Lake Superior State University
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Alum Success

“The material covered in LSSU's engineering program provided me a solid foundation for graduate studies. The systematic approach and communication skills needed to tackle engineering projects were taught and then practiced over and over again. In particular I appreciate the many hours spent by the faculty to develop oral presentation skills in each student. As a graduate student now, these skills have proven to be highly beneficial and, to my surprise, obviously not taught to the same extent at many other universities.”

Mark Reese, Mechanical Engineering 2005
Hawaii Natural Energy Institute
School of Ocean & Earth Science and Technology
Graduate Student, University of Hawaii at Manoa

School of Engineering & Technology

Senior Projects 2013-2014

Meet this year's project teams:

Team presentation posters are 48 x 36 inch PDFs

Team ABI logo
Team ABI

Automated Braking Innovations
Brake pedal testing system
Final presentation poster PDF

Team A-VIS logo
Team A-VIS

Adexobot-Vision Integration Solution
Versatile robotics grocery bagging system
Final presentation poster PDF

Team LCS logo
Team LCS

Laser Control Solutions
Self-leveling mill head
Final presentation poster PDF

Team LOCI logo
Team LOCI

Locomotive Onsite Communication Initiative
Loci automation
Final presentation poster PDF

Team MRC logo
left tab corner Team MRC right tab corner

Marine Refueling Concepts
Liquefied natural gas bunkering barge
Final presentatin poster PDF

Team RAS logo
left corner Team RAS right corner

Railway Automation Solutions
Robotics fluid dispensing with machine vision
Final presentation poster PDF

Team SFI logo
left tab corner Team SFI right tab corner

Solar Film Innovations
Window-based photovoltaic systems
Final presentation poster PDF

Allen Bradley logo

Brian Horn

Lake Superior State University - Directed Senior Project
Part Checker Lab Update
Final presentation poster PDF

2014 Senior Project Presentation Brochure

Return to Senior Projects main page

updated 4/29/14

Investigat- ing the Use of QPCR: An Early Detection Method for Toxic Cyano- bacterial Bloom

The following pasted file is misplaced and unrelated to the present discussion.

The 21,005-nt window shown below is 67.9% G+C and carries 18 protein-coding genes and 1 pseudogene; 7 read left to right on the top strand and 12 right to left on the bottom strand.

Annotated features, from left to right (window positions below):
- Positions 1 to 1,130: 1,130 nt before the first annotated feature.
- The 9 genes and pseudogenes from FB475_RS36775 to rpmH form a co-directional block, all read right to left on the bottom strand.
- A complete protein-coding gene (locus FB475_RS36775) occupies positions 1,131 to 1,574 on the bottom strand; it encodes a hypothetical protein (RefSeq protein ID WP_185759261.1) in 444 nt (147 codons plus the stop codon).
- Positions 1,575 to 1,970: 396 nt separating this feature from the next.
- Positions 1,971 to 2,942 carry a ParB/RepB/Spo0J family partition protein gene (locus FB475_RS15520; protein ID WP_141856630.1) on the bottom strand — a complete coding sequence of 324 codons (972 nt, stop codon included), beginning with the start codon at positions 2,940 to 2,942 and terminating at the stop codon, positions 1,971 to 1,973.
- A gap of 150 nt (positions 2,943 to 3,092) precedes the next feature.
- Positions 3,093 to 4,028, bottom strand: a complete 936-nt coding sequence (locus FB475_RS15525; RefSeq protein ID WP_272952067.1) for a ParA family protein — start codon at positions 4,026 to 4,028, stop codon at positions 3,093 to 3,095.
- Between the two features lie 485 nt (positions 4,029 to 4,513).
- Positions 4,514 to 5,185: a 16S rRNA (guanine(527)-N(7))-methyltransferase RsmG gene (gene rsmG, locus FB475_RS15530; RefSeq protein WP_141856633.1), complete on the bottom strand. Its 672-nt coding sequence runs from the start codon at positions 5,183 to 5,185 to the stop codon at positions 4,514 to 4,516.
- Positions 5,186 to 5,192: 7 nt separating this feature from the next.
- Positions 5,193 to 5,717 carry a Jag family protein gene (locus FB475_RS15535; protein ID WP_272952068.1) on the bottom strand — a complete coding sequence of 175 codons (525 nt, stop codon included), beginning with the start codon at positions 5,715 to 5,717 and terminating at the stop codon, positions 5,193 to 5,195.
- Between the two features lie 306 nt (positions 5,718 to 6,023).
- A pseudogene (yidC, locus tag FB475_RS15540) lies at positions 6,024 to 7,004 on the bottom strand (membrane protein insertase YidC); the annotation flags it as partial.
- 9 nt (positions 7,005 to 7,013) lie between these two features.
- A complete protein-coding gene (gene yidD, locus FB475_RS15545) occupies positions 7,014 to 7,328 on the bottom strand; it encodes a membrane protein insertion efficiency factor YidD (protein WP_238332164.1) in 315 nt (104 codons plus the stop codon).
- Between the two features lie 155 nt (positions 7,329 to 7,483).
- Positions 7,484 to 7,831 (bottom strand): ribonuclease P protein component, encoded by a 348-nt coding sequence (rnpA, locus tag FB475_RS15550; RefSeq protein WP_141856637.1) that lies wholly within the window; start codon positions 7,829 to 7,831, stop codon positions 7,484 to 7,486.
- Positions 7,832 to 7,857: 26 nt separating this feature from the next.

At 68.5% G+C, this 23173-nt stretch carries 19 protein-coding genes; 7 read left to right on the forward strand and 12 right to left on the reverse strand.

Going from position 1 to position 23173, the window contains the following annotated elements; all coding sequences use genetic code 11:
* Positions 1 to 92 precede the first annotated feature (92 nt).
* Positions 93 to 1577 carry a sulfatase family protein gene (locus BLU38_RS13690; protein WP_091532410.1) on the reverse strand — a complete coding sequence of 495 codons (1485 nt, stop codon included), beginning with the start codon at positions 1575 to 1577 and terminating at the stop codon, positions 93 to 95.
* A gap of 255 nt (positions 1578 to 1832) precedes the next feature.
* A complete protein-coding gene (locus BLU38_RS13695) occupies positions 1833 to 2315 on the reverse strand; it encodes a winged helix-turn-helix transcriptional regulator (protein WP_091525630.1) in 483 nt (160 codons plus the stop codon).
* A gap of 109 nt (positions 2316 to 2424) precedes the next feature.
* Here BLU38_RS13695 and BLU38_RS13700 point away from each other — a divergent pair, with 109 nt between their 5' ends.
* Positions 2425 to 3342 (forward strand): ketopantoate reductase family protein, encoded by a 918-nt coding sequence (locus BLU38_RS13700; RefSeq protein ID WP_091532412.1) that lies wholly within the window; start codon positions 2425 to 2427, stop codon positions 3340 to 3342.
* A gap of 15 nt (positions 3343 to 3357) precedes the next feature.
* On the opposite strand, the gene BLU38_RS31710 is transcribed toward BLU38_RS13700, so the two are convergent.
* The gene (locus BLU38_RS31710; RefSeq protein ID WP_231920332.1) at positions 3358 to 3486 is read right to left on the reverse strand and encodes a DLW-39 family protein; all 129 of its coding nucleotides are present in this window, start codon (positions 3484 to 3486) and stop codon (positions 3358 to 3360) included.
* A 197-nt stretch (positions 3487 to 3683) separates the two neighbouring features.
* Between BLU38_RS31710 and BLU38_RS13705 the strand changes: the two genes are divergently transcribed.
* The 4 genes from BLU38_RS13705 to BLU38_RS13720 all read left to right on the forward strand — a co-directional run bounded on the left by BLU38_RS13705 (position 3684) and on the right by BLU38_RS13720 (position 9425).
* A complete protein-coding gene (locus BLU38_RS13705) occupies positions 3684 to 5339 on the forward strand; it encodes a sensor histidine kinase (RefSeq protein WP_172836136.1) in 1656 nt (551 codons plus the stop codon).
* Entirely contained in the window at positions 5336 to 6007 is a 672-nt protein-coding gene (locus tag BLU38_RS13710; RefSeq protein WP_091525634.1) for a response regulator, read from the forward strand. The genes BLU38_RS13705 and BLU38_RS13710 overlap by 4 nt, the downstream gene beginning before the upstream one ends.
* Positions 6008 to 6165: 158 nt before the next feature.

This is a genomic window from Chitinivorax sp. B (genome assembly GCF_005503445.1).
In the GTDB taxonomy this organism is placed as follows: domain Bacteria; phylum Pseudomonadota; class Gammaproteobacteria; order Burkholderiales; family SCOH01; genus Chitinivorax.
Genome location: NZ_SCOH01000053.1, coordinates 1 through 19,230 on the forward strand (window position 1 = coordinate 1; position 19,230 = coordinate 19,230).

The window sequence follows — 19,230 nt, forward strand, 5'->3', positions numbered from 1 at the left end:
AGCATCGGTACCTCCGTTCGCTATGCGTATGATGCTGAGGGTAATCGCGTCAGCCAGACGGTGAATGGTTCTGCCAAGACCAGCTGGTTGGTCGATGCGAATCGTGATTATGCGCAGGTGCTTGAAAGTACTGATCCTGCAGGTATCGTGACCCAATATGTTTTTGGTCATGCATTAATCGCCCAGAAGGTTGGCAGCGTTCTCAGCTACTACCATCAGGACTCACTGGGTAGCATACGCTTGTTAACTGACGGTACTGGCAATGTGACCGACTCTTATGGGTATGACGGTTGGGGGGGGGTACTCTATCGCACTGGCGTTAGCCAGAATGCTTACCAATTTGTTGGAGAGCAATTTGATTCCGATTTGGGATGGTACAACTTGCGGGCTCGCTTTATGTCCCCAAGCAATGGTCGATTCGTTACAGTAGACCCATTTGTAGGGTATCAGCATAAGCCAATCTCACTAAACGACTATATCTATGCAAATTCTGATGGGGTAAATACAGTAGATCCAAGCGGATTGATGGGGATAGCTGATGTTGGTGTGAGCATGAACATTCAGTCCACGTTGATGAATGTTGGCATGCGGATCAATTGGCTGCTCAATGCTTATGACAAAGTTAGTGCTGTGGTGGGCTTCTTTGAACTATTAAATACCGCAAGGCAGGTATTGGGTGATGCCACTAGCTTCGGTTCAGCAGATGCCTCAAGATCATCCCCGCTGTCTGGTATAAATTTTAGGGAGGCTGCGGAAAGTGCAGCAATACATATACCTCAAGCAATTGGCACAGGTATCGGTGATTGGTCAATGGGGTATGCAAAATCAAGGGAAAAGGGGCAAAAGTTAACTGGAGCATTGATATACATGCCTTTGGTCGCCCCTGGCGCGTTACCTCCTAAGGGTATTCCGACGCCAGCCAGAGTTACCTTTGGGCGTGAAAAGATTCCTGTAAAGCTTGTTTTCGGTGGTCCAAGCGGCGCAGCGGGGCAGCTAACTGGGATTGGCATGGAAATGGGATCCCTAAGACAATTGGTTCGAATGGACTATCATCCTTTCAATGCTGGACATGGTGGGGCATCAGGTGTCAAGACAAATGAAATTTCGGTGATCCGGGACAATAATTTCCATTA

Garrett Aderman

Harmful algal blooms (HABs), including cyanobacterial harmful algal blooms (CHABs), are a global phenomenon. In the US, annual economic loss due to HABs was recently estimated at $82 million. Furthermore, the consensus amongst the scientific community is that the frequency and duration of CHABs in freshwater systems will increase as a result of climate change and anthropogenic nutrient enrichment. Due to the ability of some strains of CHAB genera to produce toxic compounds, larger and more sustained CHAB events will become an even greater threat to drinking water. Of all the known cyantoxoins, one of the most ubiquitous is microcystin (MCY). Humans are primarily exposed to cyantoxins through drinking water consumption and accidental ingestion of recreational water. The increasing risk presented by these toxins requires health officials and utilities to improve their ability to track the occurrence and relative toxicity. Current tracking methods do not distinguish between toxic and non-toxic strains. Biochemical techniques for analyzing the toxins are showing considerable potential as they are relatively simple to run and low cost. My goal was to develop a quantitative polymerase chain reaction (qPCR) method to measure the amount of mcyE gene in a Lake Erie drinking water and compare the levels of the mcyE to toxin produced. This is the first step to determining if the presence of mcyE of the mycrocystin synthestase gene cluster in Microcystits, Planktothrix and Anabaena cells can be used as the quantitative measurement in an early detection warning system for recreational and drinking waters.

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